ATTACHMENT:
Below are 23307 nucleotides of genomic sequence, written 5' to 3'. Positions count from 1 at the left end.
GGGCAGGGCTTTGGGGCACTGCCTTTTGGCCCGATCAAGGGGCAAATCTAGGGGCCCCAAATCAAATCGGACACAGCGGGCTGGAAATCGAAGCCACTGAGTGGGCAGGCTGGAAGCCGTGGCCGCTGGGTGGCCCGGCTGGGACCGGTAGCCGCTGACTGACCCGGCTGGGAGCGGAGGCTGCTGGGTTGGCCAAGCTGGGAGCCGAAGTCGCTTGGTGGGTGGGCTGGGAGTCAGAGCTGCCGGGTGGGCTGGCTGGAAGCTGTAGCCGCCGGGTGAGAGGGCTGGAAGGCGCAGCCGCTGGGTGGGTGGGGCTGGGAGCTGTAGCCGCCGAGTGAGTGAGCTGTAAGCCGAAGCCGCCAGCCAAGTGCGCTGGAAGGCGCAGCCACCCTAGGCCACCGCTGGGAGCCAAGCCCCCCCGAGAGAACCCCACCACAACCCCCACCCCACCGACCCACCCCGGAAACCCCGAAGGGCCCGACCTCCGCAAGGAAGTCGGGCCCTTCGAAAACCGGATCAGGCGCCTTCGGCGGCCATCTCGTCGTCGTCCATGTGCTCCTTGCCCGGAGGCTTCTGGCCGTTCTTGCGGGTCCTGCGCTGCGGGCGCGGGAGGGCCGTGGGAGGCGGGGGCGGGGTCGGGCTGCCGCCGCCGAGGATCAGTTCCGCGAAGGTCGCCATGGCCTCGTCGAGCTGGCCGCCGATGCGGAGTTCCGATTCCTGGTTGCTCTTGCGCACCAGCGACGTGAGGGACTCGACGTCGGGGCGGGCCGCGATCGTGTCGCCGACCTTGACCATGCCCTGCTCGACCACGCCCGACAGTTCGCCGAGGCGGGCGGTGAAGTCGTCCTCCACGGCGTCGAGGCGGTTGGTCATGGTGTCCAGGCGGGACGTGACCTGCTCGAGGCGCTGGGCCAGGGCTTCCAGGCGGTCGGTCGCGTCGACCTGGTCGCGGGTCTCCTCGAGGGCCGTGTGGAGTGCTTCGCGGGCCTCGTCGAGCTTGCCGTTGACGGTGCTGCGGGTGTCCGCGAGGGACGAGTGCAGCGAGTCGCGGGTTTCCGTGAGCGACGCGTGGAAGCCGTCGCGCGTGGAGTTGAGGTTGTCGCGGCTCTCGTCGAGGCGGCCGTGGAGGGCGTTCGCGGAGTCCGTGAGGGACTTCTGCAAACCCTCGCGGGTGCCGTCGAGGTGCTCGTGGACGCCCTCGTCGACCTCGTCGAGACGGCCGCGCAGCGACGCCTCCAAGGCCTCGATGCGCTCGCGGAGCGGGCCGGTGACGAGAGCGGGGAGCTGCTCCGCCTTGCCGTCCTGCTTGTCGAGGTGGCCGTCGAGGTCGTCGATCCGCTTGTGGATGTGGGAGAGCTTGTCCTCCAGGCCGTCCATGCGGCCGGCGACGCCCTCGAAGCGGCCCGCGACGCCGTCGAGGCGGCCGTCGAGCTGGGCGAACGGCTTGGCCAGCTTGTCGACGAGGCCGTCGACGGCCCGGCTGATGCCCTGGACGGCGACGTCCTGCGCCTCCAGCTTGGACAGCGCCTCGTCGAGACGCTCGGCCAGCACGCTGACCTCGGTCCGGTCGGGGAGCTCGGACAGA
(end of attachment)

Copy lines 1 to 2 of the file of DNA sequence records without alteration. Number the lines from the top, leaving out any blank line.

Below are 23307 nucleotides of genomic sequence, written 5' to 3'. Positions count from 1 at the left end.
GGGCAGGGCTTTGGGGCACTGCCTTTTGGCCCGATCAAGGGGCAAATCTAGGGGCCCCAAATCAAATCGGACACAGCGGGCTGGAAATCGAAGCCACTGAGTGGGCAGGCTGGAAGCCGTGGCCGCTGGGTGGCCCGGCTGGGACCGGTAGCCGCTGACTGACCCGGCTGGGAGCGGAGGCTGCTGGGTTGGCCAAGCTGGGAGCCGAAGTCGCTTGGTGGGTGGGCTGGGAGTCAGAGCTGCCGGGTGGGCTGGCTGGAAGCTGTAGCCGCCGGGTGAGAGGGCTGGAAGGCGCAGCCGCTGGGTGGGTGGGGCTGGGAGCTGTAGCCGCCGAGTGAGTGAGCTGTAAGCCGAAGCCGCCAGCCAAGTGCGCTGGAAGGCGCAGCCACCCTAGGCCACCGCTGGGAGCCAAGCCCCCCCGAGAGAACCCCACCACAACCCCCACCCCACCGACCCACCCCGGAAACCCCGAAGGGCCCGACCTCCGCAAGGAAGTCGGGCCCTTCGAAAACCGGATCAGGCGCCTTCGGCGGCCATCTCGTCGTCGTCCATGTGCTCCTTGCCCGGAGGCTTCTGGCCGTTCTTGCGGGTCCTGCGCTGCGGGCGCGGGAGGGCCGTGGGAGGCGGGGGCGGGGTCGGGCTGCCGCCGCCGAGGATCAGTTCCGCGAAGGTCGCCATGGCCTCGTCGAGCTGGCCGCCGATGCGGAGTTCCGATTCCTGGTTGCTCTTGCGCACCAGCGACGTGAGGGACTCGACGTCGGGGCGGGCCGCGATCGTGTCGCCGACCTTGACCATGCCCTGCTCGACCACGCCCGACAGTTCGCCGAGGCGGGCGGTGAAGTCGTCCTCCACGGCGTCGAGGCGGTTGGTCATGGTGTCCAGGCGGGACGTGACCTGCTCGAGGCGCTGGGCCAGGGCTTCCAGGCGGTCGGTCGCGTCGACCTGGTCGCGGGTCTCCTCGAGGGCCGTGTGGAGTGCTTCGCGGGCCTCGTCGAGCTTGCCGTTGACGGTGCTGCGGGTGTCCGCGAGGGACGAGTGCAGCGAGTCGCGGGTTTCCGTGAGCGACGCGTGGAAGCCGTCGCGCGTGGAGTTGAGGTTGTCGCGGCTCTCGTCGAGGCGGCCGTGGAGGGCGTTCGCGGAGTCCGTGAGGGACTTCTGCAAACCCTCGCGGGTGCCGTCGAGGTGCTCGTGGACGCCCTCGTCGACCTCGTCGAGACGGCCGCGCAGCGACGCCTCCAAGGCCTCGATGCGCTCGCGGAGCGGGCCGGTGACGAGAGCGGGGAGCTGCTCCGCCTTGCCGTCCTGCTTGTCGAGGTGGCCGTCGAGGTCGTCGATCCGCTTGTGGATGTGGGAGAGCTTGTCCTCCAGGCCGTCCATGCGGCCGGCGACGCCCTCGAAGCGGCCCGCGACGCCGTCGAGGCGGCCGTCGAGCTGGGCGAACGGCTTGGCCAGCTTGTCGACGAGGCCGTCGACGGCCCGGCTGATGCCCTGGACGGCGACGTCCTGCGCCTCCAGCTTGGACAGCGCCTCGTCGAGACGCTCGGCCAGCACGCTGACCTCGGTCCGGTCGGGGAGCTCGGACAGA